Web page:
July 13th, 2022
Did you know that each year internet crime results in an estimated $1.6 billion in losses for its victims? There’s a variety of reasons for this alarming statistic. However, the main one is serious vulnerabilities in wifi and Bluetooth technology.
Unfortunately, this interconnectedness has made it incredibly easy for cybercriminals to access financial information, personal information, and other things on your computer that aren’t intended for the public.
These days almost everything is connected via the internet. Heck, even some refrigerators can go online while you’re browsing for food.
So, how do you manage to stay safe online during this day and age? One solution is a piece of technology known as a wifi jammers. What’s a wifi jammer, you ask? If you want to know the answer to this question and more, then you’re in the right place. Let’s get started!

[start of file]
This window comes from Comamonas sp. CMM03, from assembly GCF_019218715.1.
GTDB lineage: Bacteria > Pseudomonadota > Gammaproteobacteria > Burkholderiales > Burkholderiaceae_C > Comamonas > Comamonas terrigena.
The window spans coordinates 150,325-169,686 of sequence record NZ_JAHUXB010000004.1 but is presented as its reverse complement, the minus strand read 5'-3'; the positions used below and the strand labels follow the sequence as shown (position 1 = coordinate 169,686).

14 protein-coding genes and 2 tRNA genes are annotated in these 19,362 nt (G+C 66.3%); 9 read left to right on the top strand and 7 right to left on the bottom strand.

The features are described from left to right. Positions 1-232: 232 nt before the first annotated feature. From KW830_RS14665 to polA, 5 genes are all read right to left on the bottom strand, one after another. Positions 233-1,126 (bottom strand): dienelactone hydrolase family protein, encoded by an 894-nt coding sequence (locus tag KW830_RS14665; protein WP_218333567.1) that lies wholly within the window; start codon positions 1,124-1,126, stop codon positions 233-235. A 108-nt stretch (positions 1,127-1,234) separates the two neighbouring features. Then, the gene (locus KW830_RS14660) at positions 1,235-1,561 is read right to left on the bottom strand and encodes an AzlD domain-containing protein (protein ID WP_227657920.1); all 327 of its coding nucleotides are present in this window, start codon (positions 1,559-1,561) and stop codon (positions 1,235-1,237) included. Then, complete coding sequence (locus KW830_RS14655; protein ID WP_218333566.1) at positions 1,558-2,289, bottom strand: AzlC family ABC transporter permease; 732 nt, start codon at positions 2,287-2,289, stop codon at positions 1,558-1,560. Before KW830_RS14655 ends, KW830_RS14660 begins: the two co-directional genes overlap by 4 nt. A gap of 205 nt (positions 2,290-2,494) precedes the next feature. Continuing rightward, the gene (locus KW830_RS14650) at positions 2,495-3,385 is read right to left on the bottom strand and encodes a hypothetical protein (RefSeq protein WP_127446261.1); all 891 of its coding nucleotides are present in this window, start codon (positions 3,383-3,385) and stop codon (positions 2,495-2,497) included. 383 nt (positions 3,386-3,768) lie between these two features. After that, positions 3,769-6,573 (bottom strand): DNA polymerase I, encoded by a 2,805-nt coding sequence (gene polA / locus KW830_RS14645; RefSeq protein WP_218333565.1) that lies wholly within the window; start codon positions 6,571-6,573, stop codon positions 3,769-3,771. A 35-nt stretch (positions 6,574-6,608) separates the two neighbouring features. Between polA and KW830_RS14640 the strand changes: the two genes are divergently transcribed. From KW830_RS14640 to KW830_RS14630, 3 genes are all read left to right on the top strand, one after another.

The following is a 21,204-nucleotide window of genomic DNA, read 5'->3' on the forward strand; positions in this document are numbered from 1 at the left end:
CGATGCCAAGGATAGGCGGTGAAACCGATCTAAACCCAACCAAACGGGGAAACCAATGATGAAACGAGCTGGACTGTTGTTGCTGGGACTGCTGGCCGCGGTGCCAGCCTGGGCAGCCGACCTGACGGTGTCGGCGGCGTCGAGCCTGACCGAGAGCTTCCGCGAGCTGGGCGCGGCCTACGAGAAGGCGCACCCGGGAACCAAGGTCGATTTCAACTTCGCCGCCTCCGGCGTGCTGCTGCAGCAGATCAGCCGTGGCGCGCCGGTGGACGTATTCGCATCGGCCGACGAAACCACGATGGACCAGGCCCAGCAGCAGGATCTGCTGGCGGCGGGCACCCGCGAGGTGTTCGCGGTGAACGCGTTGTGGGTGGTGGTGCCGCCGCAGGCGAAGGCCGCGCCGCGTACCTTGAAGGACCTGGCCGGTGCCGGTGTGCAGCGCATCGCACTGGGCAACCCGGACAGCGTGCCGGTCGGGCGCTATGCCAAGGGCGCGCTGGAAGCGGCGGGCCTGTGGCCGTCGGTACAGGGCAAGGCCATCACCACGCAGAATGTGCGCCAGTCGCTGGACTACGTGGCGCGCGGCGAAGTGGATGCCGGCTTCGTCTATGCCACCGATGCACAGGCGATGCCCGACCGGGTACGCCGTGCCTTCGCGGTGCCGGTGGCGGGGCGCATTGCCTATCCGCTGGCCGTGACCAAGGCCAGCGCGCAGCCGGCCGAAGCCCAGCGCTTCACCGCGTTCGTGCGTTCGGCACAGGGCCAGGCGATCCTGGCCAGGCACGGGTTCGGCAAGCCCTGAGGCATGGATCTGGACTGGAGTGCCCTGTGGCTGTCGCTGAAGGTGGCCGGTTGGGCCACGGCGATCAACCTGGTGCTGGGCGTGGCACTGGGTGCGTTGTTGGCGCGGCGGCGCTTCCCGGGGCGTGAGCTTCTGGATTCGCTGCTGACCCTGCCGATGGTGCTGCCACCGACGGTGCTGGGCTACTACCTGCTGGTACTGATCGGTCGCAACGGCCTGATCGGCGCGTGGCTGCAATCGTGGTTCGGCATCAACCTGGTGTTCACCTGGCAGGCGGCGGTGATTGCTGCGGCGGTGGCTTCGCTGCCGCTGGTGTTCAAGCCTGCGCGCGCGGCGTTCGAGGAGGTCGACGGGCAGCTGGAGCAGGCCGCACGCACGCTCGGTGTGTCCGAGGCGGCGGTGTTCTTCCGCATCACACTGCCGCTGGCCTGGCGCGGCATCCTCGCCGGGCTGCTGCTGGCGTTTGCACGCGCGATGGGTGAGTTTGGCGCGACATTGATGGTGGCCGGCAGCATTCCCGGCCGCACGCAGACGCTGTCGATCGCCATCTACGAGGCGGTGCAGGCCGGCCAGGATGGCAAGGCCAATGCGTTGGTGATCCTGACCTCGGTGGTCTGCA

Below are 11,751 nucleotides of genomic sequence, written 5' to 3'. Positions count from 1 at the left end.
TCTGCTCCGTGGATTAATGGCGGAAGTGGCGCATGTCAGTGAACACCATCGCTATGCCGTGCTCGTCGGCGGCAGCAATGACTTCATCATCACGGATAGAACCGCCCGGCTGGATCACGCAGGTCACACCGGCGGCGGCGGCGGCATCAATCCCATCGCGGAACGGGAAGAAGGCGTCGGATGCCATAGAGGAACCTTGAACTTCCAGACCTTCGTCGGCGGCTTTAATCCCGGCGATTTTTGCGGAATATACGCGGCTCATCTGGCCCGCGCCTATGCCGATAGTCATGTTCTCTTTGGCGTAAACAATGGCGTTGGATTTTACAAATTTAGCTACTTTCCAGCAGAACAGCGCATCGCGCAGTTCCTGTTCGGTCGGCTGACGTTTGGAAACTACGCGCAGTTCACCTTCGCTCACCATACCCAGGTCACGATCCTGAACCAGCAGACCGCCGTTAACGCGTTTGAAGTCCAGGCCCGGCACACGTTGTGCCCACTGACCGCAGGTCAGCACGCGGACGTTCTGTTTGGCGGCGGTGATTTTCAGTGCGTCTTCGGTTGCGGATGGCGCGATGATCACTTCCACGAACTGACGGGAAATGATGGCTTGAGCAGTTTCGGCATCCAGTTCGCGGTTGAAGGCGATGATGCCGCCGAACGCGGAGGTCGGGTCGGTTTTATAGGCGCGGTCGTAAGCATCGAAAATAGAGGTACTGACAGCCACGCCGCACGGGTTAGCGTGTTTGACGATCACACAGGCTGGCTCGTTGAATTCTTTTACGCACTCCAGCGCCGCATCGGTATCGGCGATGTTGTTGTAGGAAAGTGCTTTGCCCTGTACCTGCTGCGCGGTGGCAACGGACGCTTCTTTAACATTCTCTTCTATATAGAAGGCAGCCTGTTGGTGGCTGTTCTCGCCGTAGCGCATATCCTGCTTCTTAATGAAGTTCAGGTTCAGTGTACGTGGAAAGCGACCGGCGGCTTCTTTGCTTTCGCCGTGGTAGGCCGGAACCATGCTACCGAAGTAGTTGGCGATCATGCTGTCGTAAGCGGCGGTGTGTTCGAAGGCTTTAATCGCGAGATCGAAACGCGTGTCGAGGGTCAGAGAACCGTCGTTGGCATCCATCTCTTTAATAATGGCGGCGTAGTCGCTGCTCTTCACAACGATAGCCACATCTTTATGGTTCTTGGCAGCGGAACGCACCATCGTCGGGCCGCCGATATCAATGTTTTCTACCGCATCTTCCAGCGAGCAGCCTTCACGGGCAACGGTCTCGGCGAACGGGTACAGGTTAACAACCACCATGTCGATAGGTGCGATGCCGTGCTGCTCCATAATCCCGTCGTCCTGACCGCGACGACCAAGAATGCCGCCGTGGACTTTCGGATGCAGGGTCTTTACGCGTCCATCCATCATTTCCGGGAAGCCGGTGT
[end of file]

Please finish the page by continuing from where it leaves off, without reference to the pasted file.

What Is a Wifi Jammer?
While a wifi jammer might sound like something out of a spy movie, it’s an increasingly popular piece of equipment. Essentially the technology is used to protect your privacy against hackers that use cell phones to breach your wifi.
This helps keep any sensitive personal or business information secure when you’re accessing it.
You can think of wifi jammers as a signal blocking device. It transmits a radio wave into the air that operates on the same frequency as cell phones. In this way, they can be though of as cell -phone jammer gps As such, anyone who tries to use a cell phone within a certain number of feet will be blocked.
In the past, hackers typically had to have access to hardware, or specific log-in information, to gain access to the documents on a computer. However, a relatively recent invention known as Bluetooth has made it much easier for cybercriminals to access this type of sensitive information.
If you use a device that gives off a Bluetooth signal, then you’re at risk for a malware attack. Indeed, one study found that over five billion devices are at risk of these highly infectious malware attacks.
So, why is Bluetooth a problem? Well, when you transfer documents via Bluetooth you’re doing so at a 2.4 GHz frequency band. Unfortunately, the ubiquity of this frequency makes it an easy backdoor option for cybercriminals.
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